Updated Jan 26, 2022 - News

Denver's public safety director nominee goes "on record," shares vision

Armando Saldate. Photo: Denver's Department of Public Safety

The nominee to lead Denver's public safety department is outlining his vision ahead of his confirmation — but criminal justice reform advocates remain skeptical that real progress can be achieved.

Driving the news: Mayor Michael Hancock's new pick for public safety director, Armando Saldate, met Tuesday with the task force that put forward more than 100 recommendations to "reimagine" public safety in the wake of George Floyd's murder.

  • Saldate's priorities include curbing homelessness; more "equitably" serving communities of color; improving accountability and transparency; and partnering with community members calling for policing alternatives.
  • The goals of the meeting were to "get him on record" about pursuing the task's force recommendations and to develop a system for working together in the future, task force leader Robert Davis tells Axios.

What they're saying: Ideas that have "really resonated" with him are expanding STAR, the city's alternative police response program, and creating a new city agency proposed by the task force — called the Office of Neighborhood Safety — where Davis says the majority of the task force's recommendations can be implemented.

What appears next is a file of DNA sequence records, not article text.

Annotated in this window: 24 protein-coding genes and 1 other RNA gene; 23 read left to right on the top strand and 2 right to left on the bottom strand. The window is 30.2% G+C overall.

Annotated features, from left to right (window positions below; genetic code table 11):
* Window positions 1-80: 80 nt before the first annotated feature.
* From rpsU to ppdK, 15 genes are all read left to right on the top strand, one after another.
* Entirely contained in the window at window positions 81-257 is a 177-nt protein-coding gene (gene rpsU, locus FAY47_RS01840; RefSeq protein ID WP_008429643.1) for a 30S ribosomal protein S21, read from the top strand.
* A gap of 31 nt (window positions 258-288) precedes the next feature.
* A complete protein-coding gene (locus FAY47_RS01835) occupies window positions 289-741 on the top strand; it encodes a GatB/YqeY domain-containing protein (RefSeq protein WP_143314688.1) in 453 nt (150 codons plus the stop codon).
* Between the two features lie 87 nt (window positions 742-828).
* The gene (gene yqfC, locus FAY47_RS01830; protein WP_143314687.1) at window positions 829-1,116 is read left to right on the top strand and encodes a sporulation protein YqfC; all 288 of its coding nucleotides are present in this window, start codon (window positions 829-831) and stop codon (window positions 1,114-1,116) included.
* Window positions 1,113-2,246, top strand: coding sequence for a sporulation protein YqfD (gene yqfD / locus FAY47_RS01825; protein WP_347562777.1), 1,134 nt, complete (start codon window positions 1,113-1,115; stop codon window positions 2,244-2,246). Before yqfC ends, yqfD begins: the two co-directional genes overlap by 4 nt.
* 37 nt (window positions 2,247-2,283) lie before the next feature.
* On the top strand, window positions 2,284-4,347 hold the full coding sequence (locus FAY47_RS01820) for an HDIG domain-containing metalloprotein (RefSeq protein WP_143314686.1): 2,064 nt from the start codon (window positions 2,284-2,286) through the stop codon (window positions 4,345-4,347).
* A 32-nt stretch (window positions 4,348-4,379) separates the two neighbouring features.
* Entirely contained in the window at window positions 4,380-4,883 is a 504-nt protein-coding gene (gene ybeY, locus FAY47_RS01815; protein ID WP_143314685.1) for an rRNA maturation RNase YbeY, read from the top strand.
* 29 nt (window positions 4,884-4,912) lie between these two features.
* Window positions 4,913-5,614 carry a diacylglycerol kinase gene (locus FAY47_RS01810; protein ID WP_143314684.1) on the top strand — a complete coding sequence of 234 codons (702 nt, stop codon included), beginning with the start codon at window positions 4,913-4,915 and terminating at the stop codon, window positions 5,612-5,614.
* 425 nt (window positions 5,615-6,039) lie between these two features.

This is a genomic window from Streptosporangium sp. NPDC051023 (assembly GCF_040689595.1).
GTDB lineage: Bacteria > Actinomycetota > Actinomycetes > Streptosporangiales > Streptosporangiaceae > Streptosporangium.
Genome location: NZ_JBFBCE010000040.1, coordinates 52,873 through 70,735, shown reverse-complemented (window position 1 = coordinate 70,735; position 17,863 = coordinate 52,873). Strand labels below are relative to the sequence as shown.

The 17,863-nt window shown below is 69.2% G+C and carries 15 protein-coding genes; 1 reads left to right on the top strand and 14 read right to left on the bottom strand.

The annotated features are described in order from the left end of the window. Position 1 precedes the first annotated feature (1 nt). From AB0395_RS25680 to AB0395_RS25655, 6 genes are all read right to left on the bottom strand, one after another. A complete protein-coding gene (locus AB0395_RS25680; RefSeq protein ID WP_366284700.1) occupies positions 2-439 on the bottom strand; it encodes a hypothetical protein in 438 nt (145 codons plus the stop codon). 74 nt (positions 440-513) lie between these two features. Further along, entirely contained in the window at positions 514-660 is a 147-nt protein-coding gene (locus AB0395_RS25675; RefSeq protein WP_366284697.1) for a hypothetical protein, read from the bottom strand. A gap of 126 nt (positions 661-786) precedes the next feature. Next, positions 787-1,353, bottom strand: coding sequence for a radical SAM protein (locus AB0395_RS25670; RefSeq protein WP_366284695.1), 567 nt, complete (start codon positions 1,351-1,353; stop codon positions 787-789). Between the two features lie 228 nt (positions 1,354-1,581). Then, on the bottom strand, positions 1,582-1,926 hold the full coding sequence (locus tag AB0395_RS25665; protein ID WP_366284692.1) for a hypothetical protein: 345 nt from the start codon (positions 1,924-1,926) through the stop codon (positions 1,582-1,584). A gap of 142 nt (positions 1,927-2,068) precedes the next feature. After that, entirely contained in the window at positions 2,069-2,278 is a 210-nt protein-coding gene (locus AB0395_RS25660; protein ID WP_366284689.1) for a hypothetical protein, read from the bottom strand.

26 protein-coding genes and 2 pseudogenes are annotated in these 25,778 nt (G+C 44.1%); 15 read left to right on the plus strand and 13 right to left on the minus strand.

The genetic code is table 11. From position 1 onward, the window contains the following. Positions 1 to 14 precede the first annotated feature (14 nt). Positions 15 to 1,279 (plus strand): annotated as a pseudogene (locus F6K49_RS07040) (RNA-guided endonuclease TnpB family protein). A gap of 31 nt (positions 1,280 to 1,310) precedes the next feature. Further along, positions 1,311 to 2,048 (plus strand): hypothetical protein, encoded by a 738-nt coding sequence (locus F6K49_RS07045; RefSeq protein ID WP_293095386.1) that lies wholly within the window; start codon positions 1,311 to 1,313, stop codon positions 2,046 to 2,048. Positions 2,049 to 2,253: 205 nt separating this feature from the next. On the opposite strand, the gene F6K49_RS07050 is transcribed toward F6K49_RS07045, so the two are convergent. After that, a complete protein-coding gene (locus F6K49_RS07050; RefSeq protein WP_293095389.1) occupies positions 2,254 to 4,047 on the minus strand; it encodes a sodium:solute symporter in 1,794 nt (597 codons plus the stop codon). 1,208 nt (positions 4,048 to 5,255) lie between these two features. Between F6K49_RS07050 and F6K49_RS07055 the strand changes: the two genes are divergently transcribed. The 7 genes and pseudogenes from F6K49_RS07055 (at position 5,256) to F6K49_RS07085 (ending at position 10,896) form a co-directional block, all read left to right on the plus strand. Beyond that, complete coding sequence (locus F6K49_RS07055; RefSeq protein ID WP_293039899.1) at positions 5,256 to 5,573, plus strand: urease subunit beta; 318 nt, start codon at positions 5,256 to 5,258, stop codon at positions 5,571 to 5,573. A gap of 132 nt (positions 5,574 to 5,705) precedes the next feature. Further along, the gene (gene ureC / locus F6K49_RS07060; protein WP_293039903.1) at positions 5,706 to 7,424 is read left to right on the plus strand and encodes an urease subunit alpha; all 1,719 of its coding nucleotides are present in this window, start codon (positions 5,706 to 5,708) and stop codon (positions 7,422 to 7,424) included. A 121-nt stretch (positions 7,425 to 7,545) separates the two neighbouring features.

• "We need to do better across all our departments, whether its police, fire and sheriff," Saldate told task force members.

The other side: "He's saying some very nice things — that he wants to cooperate, that he wants to work with our community — but the proof will be in the pudding," Davis says. "We've heard all this before."

State of play: Eight months after the task force made its 112 recommendations to rethink policing, Davis says he would give the mayor, district attorney and city council a collective grade of "C or C-minus" in effecting meaningful change.

  • In mid-December, Denver's safety department released an online dashboard with initial responses to 25 of the recommendations — but Davis says the task force plans to "push back" on some initiatives the agency has marked implemented but members say is "inaccurate."
  • And this month, the Denver City Council approved a five-year contract with ShotSpotter, a controversial gun detection technology, striking a blow to criminal justice reform advocates who argue it disproportionately disadvantages Black and Latino communities.

What's next: Saldate needs to be confirmed by the city council, but a voting date has yet to be set, council analyst Emily Lapel tells Axios.

  • Members are expected to give their approval, though his nomination has drawn harsh criticism from at least one councilperson over Saldate’s response to homelessness.
  • Meanwhile, responses to the task force recommendations will be made by spring of 2022, Saldate said Tuesday.

Catch up quick: Mayor Michael Hancock nominated Saldate in early January following Murphy Robinson’s resignation after serving less than 24 months, marking him the third public safety head to step down in two years.

  • Saldate joined the city in 2014 at the Denver Sheriff's Department and is currently the assistant deputy director of the agency.
  • He also helped launch the controversial civilian-led Street Enforcement Team last year to crack down on homeless encampments.

The big picture: As we've previously reported, the police overhaul movement largely lost steam as violent crime has flooded Denver, and the city is spending more money than ever on law enforcement.


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